Even the seemingly innocuous pledge bill is worrisome. U.S. Rep.
Robert C. "Bobby" Scott of Virginia said, "The foundation of our
democracy rests on the checks and balances of power among three
coequal branches, and this bill is a flagrant disregard for that
principle. ... This bill would strip the courts of their ability to
hear cases that are clearly within federal jurisdiction because those
cases address fundamental constitutional rights and individual
liberties guaranteed under the Bill of Rights."

Rep. Scott's party? You guessed it. He's a Democrat.

Rep. Scott noted that judges who decided cases ending school
segregation, bans on interracial marriage and even mandatory
recitation of the Pledge of Allegiance in schools were considered to
be the same "rogue, unelected, lifetime-appointed, activist judges
that many judges are being accused of today."

Had the pledge bill been passed before 1943, it could have made a
criminal of me during most of my school years. Like many
fundamentalists in the South, I was raised to believe that saying
"under God" in a rote ceremony to promote secular ends amounted to
taking the Lord's name in vain and bordered on blasphemy. When saying
the pledge, I always have omitted the words "under God."

My constitutional right to omit those words was established in a 1943
Supreme Court decision. Until then, students could be punished for
failing to recite the pledge on command.

The decision held, "The very purpose of a Bill of Rights was to
withdraw certain subjects from the vicissitudes of political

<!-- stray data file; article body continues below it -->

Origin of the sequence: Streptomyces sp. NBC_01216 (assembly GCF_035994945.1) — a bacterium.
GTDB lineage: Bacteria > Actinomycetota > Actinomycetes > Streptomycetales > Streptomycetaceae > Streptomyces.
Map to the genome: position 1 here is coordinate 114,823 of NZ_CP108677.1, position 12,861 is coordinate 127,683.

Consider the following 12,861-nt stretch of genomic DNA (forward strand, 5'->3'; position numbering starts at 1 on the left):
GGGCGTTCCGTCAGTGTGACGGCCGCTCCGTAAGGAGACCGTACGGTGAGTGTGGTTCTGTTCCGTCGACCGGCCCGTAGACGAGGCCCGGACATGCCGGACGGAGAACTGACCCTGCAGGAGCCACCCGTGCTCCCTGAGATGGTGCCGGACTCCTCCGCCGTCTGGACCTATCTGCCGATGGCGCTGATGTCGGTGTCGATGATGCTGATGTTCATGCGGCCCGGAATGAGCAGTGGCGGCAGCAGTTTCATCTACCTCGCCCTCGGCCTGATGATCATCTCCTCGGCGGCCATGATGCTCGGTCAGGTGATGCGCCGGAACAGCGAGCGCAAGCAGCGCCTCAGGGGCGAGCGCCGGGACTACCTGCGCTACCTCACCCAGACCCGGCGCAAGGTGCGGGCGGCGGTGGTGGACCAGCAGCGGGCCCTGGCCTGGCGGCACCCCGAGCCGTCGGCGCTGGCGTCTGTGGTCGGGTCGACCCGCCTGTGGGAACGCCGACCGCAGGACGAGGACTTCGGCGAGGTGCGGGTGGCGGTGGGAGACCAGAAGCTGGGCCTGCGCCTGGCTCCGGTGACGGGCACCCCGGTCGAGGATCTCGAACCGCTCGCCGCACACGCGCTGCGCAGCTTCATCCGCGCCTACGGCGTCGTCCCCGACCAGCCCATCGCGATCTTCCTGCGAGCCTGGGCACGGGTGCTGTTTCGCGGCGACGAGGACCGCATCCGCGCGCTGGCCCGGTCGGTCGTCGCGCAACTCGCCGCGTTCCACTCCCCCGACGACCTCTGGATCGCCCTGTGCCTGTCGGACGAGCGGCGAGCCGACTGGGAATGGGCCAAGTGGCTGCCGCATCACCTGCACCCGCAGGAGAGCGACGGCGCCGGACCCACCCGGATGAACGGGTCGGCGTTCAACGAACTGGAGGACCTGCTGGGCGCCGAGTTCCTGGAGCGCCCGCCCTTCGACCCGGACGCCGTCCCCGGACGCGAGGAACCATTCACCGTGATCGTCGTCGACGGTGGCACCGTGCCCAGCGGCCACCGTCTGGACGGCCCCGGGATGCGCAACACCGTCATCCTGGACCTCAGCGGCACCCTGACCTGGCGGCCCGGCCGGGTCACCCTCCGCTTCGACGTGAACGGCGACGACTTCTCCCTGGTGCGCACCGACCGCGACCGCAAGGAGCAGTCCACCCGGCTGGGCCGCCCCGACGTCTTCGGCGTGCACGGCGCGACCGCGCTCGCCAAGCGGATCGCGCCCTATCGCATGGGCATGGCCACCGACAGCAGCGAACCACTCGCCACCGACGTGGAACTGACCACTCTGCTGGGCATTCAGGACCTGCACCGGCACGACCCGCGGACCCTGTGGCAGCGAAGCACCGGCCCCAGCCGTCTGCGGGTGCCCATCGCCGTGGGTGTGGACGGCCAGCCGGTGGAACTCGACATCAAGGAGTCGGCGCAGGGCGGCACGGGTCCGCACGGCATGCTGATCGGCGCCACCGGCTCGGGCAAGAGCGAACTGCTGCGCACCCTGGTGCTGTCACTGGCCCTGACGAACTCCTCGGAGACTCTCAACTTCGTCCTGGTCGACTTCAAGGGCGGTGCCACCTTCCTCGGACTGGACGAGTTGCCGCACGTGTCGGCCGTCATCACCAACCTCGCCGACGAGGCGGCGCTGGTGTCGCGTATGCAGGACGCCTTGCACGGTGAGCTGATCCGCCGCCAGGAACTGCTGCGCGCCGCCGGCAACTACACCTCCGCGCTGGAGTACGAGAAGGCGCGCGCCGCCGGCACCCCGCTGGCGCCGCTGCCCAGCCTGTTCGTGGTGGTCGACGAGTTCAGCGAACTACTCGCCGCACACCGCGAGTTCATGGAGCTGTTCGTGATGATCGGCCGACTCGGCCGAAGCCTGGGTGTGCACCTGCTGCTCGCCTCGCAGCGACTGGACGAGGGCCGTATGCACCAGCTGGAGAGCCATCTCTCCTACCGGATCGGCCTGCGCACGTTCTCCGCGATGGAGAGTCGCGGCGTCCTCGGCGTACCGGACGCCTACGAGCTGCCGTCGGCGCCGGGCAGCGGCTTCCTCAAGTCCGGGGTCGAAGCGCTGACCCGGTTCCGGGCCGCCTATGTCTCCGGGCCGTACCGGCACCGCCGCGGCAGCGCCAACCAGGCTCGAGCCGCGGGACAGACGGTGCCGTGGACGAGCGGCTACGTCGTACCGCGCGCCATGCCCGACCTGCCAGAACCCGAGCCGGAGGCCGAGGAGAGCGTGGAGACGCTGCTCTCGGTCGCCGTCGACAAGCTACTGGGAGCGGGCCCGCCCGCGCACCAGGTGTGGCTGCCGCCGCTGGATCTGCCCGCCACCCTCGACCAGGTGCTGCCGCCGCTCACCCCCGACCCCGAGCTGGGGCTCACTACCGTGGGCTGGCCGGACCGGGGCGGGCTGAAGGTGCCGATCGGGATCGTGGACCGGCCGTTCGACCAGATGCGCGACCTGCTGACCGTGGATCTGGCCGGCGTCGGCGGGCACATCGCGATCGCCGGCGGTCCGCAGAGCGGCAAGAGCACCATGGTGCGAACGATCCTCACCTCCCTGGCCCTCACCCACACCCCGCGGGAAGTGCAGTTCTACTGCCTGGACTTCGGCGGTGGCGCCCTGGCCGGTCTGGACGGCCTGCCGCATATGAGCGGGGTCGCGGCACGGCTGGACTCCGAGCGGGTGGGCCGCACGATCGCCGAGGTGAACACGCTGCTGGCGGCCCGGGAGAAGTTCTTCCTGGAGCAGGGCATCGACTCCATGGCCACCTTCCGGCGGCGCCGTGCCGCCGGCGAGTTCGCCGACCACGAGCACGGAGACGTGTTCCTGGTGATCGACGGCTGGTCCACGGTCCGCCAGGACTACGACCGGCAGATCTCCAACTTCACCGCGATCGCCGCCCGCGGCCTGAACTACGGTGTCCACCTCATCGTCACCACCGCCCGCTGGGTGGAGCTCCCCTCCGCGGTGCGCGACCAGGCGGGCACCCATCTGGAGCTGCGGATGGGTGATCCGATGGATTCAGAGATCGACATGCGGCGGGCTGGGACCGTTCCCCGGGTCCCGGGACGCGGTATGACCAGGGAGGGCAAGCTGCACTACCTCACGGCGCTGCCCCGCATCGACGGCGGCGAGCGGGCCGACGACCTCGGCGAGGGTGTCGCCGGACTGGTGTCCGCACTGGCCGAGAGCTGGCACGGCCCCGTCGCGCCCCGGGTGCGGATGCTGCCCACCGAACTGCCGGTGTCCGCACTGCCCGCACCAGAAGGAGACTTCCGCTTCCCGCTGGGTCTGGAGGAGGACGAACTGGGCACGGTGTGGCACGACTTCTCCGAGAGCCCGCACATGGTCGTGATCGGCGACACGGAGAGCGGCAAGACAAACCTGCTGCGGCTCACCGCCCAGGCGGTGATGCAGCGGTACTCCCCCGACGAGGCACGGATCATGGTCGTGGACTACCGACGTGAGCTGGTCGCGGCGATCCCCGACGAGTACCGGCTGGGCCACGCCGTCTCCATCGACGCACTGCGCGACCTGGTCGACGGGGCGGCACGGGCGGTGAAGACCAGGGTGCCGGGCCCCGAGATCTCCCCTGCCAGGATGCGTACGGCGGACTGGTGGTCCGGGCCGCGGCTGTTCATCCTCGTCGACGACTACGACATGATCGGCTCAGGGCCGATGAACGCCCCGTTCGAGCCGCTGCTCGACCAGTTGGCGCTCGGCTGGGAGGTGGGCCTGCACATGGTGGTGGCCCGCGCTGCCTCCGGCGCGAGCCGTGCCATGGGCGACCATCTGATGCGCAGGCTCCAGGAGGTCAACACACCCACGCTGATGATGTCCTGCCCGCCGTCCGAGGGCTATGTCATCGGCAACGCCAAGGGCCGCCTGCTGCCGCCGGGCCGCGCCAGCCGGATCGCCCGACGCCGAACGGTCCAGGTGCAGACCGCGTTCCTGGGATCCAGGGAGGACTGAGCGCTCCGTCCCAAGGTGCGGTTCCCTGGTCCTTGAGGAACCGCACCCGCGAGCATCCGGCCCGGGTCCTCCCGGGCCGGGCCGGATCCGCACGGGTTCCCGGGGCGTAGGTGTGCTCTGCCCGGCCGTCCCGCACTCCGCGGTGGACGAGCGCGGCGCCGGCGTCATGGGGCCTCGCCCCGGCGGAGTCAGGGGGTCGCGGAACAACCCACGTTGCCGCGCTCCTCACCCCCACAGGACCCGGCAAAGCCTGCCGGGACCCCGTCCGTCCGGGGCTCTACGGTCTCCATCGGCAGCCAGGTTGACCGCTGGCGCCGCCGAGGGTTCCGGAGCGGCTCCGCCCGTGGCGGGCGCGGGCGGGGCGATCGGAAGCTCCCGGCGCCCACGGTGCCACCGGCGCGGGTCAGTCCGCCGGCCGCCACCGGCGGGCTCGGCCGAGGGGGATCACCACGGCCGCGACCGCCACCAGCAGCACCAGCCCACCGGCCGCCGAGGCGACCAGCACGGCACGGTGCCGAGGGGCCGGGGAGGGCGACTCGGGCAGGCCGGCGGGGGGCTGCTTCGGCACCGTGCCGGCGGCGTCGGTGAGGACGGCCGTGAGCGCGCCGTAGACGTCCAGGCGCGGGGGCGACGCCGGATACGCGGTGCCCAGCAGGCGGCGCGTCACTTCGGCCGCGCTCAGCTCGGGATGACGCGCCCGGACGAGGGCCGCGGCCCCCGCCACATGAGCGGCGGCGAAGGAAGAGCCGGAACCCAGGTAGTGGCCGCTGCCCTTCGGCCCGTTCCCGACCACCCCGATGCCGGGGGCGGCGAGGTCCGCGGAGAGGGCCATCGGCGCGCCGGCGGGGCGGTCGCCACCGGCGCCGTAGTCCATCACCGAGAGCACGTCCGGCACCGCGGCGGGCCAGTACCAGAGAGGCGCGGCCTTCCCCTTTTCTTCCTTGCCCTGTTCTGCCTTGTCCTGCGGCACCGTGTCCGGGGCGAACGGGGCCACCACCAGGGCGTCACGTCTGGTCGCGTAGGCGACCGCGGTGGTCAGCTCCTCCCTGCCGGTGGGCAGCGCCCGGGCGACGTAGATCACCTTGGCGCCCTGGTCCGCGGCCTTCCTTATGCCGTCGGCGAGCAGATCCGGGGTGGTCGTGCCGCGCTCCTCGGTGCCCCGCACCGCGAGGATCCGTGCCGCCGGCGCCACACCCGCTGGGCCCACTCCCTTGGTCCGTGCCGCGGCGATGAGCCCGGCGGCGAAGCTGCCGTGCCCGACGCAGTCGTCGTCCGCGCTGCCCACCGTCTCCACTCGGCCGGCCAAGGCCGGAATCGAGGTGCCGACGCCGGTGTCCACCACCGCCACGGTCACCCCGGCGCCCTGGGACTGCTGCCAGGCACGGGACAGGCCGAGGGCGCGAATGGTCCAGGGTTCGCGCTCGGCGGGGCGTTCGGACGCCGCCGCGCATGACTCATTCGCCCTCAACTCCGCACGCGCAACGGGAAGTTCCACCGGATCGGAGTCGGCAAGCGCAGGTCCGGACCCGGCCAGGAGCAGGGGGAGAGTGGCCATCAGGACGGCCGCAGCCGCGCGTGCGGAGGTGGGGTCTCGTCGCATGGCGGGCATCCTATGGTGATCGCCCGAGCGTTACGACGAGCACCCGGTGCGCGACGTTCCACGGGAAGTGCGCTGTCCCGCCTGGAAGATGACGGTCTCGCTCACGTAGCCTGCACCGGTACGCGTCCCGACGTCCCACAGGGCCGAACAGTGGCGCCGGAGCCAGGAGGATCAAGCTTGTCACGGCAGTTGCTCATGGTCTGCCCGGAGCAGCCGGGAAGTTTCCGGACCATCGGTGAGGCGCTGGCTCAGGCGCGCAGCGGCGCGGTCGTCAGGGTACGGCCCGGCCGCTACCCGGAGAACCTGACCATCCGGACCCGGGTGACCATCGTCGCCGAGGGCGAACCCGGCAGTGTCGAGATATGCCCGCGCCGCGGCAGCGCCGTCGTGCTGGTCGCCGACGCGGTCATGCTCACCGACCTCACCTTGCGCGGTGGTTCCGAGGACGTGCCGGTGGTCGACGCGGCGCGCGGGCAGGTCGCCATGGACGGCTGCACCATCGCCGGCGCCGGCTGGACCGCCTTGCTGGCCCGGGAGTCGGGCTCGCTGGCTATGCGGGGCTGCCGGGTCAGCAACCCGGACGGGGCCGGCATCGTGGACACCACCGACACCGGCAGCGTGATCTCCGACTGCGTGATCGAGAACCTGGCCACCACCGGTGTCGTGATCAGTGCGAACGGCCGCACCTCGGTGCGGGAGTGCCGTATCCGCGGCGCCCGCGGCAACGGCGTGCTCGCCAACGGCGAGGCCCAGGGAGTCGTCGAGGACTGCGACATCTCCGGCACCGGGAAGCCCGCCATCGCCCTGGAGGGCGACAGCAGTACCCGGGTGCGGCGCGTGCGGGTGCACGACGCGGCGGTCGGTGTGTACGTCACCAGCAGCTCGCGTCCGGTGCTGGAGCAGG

controversy, to place them beyond the reach of majorities and
officials and to establish them as legal principles to be applied by
the courts. One's right to life, liberty, and property, to free
speech, a free press, freedom of worship and assembly, and other
fundamental rights may not be submitted to vote; they depend on the
outcome of no elections."

Republicans who back the pledge bill would revoke those words and
return us to a world where freedom of speech belongs only to the majority.

In certain respects, the medical marijuana bill is the most troubling
of all. By its vote, Congress asserted its authority not only to
prevent patients from deciding with their doctors the best course of
medical treatment, but also to bar states from allowing citizens that
right. The defeat of the bill struck a blow against the rights of both
individuals and the states.

U.S. Rep. David Obey of Wisconsin told the Congress, "If I am
terminally ill, it is not anybody's business on this floor how I
handle the pain or the illness or the sickness associated with that
illness. With all due respect to all of you, butt out. I did not enter
this world with the permission of the Justice Department, and I am
certainly not going to depart it by seeking their permission."

He added, "When is this Congress going to recognize that individuals
in their private lives have a right to manage their problems as they
see fit without the permission of the big guy in the White House or
the big guy in the Justice Department or any of the Lilliputians on
this Congressional floor?"

Spoken like a true Republican. But Rep. Obey is, of course, a

In all these cases, Democrats can stand before the American people and
say proudly that, in three politically motivated assaults on freedom,
their party took a brave stand for liberty and the

That doesn't sound like such a bad platform.